Thursday, September 30, 2010

Buenos Aires

Metropolitan Cathedral in Buenos AiresI arrived in Buenos Aires last November a few days before the start of a 3 week tour through Patagonia with GAP Adventures. My flight arrived around 8:00am, and I signed up for a ride with a local bus company to drop me off at the hotel for 1/5 the price of a taxi. After one transfer, they dropped me at the hotel door. I couldn’t check in that early, but I could store my bags and spend the rest of the day exploring the city.

I had hastily arranged this trip only one week before arrival. Originally, I had scheduled the tour for mid-January to take advantage of sometime between jobs. However, I got a job offer that I was not expecting since it had been a while since the interview, and it did not seem right to turn a reasonably good job down when so many other former co-workers were still out of work. I couldn’t get a refund on the tour if I canceled it due to a new job, but GAP were willing to let me exchange it for an earlier departure and my new employer was willing to delay my start date a couple of months. I rearranged my flights to combine this trip with a previously scheduled Nicaragua trip, ordered some travel supplies last minute, and one week later I was in Buenos Aires. I had to cut out a few free days in Buenos Aires and I cut out a side trip to Santiago, Chile, completely to fit within the schedule I had.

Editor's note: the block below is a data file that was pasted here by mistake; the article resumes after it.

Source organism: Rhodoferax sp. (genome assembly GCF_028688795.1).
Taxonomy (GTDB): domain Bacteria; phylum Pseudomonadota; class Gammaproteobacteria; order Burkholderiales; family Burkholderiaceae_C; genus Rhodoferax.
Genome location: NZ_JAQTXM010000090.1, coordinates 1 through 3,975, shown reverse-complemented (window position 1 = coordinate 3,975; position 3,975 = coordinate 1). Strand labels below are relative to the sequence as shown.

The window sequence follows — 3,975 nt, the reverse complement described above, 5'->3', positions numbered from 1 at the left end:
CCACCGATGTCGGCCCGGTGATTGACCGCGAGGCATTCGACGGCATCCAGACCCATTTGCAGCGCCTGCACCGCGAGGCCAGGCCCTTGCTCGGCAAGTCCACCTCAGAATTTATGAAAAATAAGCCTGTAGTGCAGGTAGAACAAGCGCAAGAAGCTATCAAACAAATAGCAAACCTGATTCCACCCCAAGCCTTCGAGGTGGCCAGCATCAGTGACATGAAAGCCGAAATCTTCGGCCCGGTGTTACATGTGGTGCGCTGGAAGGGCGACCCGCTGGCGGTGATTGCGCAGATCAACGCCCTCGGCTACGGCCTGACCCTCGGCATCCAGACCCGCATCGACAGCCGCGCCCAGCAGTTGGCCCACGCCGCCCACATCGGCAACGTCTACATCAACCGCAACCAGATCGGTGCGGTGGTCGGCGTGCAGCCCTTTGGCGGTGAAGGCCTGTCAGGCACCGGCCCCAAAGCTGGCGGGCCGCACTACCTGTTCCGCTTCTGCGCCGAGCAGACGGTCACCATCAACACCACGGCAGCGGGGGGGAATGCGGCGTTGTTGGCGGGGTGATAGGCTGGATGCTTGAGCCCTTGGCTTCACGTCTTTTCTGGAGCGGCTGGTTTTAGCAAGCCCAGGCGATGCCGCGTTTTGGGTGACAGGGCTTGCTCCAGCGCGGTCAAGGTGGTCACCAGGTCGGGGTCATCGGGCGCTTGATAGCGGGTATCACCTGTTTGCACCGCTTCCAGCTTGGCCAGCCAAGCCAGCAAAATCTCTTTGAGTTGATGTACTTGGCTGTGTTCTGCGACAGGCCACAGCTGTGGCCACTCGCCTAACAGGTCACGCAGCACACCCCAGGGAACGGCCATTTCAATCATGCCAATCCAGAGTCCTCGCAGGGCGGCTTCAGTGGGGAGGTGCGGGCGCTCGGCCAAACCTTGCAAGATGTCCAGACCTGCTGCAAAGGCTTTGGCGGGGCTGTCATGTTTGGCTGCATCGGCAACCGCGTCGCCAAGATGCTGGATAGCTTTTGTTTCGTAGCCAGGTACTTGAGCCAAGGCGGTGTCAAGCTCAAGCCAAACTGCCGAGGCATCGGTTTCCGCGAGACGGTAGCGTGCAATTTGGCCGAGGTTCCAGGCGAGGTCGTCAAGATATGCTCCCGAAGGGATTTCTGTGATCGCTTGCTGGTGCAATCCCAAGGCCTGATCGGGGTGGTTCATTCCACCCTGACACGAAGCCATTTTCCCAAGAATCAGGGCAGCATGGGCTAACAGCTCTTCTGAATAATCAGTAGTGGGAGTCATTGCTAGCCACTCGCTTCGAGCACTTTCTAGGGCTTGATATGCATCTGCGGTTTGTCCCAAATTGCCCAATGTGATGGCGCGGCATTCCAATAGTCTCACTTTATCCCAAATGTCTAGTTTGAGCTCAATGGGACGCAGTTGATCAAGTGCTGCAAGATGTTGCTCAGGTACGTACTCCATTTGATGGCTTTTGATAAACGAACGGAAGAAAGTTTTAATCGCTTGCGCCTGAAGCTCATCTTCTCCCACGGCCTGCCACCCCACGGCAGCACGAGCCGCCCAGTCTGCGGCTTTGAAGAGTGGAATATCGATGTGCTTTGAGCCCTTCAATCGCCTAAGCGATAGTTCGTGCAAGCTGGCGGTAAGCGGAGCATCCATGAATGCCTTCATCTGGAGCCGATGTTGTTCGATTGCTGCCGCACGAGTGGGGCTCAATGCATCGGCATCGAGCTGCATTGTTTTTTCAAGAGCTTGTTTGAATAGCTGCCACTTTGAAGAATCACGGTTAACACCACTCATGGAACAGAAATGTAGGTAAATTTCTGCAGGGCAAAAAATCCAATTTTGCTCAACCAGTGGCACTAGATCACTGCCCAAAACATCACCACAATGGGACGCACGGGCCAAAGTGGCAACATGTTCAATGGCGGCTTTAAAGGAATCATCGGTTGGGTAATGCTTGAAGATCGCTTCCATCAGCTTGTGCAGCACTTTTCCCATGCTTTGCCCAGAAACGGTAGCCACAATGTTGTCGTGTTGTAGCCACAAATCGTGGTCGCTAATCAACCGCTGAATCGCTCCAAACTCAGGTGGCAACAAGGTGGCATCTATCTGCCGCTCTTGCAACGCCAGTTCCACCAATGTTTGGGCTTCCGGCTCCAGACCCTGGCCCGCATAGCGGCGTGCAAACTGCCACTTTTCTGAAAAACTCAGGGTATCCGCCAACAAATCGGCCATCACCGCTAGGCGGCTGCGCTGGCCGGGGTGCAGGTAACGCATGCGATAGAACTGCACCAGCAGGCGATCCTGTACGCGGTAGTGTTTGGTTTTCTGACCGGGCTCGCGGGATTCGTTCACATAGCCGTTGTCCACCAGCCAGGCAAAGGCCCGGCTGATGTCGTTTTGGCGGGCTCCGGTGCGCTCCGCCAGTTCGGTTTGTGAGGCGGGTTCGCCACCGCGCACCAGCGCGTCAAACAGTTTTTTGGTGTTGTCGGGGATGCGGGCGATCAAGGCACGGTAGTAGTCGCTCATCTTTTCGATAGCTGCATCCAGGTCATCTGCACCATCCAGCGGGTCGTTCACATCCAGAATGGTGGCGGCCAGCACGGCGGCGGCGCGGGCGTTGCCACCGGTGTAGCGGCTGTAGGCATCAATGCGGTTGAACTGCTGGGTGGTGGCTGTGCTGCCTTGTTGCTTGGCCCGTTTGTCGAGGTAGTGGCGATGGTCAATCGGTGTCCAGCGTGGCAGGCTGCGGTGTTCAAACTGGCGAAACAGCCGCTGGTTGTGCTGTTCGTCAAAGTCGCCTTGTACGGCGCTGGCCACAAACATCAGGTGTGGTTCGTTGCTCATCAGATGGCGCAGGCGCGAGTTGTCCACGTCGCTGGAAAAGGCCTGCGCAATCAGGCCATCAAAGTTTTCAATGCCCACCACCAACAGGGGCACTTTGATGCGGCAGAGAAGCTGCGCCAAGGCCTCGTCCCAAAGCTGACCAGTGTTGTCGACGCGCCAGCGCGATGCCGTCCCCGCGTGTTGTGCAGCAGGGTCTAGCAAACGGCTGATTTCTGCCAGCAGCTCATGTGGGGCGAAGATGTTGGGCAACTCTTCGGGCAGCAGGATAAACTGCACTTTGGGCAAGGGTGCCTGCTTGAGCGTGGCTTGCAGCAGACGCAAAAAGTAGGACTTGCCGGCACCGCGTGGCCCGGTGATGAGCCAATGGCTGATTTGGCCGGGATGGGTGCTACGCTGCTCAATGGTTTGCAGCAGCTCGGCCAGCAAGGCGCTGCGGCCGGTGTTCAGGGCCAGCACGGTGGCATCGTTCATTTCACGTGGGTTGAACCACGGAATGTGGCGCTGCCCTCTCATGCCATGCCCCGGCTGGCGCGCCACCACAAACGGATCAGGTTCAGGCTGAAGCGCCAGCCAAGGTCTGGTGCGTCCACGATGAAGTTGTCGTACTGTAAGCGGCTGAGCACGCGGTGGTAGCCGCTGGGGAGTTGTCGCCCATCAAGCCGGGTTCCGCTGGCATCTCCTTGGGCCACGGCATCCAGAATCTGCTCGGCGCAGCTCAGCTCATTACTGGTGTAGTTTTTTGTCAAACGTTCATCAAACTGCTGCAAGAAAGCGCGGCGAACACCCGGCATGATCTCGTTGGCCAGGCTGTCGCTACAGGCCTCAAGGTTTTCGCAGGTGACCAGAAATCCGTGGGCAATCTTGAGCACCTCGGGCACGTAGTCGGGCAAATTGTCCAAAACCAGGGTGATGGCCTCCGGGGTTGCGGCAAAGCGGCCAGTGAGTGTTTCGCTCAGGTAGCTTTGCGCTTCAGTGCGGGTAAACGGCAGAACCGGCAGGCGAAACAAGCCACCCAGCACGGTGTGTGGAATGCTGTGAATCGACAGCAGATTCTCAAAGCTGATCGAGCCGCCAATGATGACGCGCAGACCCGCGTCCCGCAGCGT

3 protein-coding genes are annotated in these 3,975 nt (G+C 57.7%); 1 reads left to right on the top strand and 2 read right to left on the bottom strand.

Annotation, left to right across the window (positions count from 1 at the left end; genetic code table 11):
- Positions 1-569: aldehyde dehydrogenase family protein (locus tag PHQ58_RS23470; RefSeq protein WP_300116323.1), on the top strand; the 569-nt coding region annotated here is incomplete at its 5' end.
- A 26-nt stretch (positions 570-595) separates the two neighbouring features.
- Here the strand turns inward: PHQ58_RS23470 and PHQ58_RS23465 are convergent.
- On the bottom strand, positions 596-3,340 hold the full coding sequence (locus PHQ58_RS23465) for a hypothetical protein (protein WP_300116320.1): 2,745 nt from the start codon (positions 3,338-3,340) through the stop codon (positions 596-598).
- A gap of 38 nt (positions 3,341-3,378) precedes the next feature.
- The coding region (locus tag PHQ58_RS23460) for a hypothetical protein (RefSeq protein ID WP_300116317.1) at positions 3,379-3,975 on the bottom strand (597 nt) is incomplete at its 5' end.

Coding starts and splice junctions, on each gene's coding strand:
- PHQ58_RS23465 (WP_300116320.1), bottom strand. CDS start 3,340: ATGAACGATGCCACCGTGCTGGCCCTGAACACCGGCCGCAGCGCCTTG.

Plaza de Mayo in Buenos Aires

Once I arrived in Buenos Aires, I started discovering all the little things I forgot to pack in the rush, and so the few extra days before the organized tour gave me some time to look around and find things. The most important item I needed to find was a converter for the local electrical plug so I could recharge my camera batteries, cell phone, laptop and razor. On the first afternoon I found a mom & pop electronics store. Due to the language barrier (my lack of Spanish) it took me a little while to convey what I was looking for, but the owner eventually understood and pulled out an adapter plug and showed me the printed add for the part which would have run around $50 USD. That was too high and so I passed. Later that day, I found a section off the Florida Street pedestrian mall with a bunch of electronic shops and found the same device for around $2 USD.

Buenos Aires Street Shot

I arrived at a time when many of the trees in Buenos Aires were blooming with these purple flowers. (EDIT: These have since been identified to me as Jacaranda trees.) My Patagonia tour returned us to Buenos Aires at the end of 3 weeks, where I had a couple of days after the tour to take a second chance at some pictures. However, by then all the purple flowers were gone and things had a different look.

Purple flower trees with Obelisk in Buenos Aires

Purple flower trees in Buenos Aires

I took my tripod and camera out on several evenings to get some night shots. Some of them came out pretty good thanks to the well lit buildings. (See more night shots.).

Night shot of the Metropolitan Cathedral in Buenos Aires

Plaza de Mayo at Night

In Plaza de Mayo after returning from my Patagonia tour, I noticed at sunset several fountains were lit nicely and thought that would make a good picture. But these fountains were turned off fairly quickly after the sunset so I missed the chance to photograph them that first night. So I came back the next evening and managed to take a few shots before they were shut down.

Plaza de Mayo

I went to the San Telmo street fair on Sunday. From the square in the San Telmo Neighborhood, stretching about 10 blocks, were all sorts of vendors lining the streets selling arts and crafts. There were also a lot of vendors selling orange juice or lemonade which they squeezed in front of you.

San Telmo Street Fair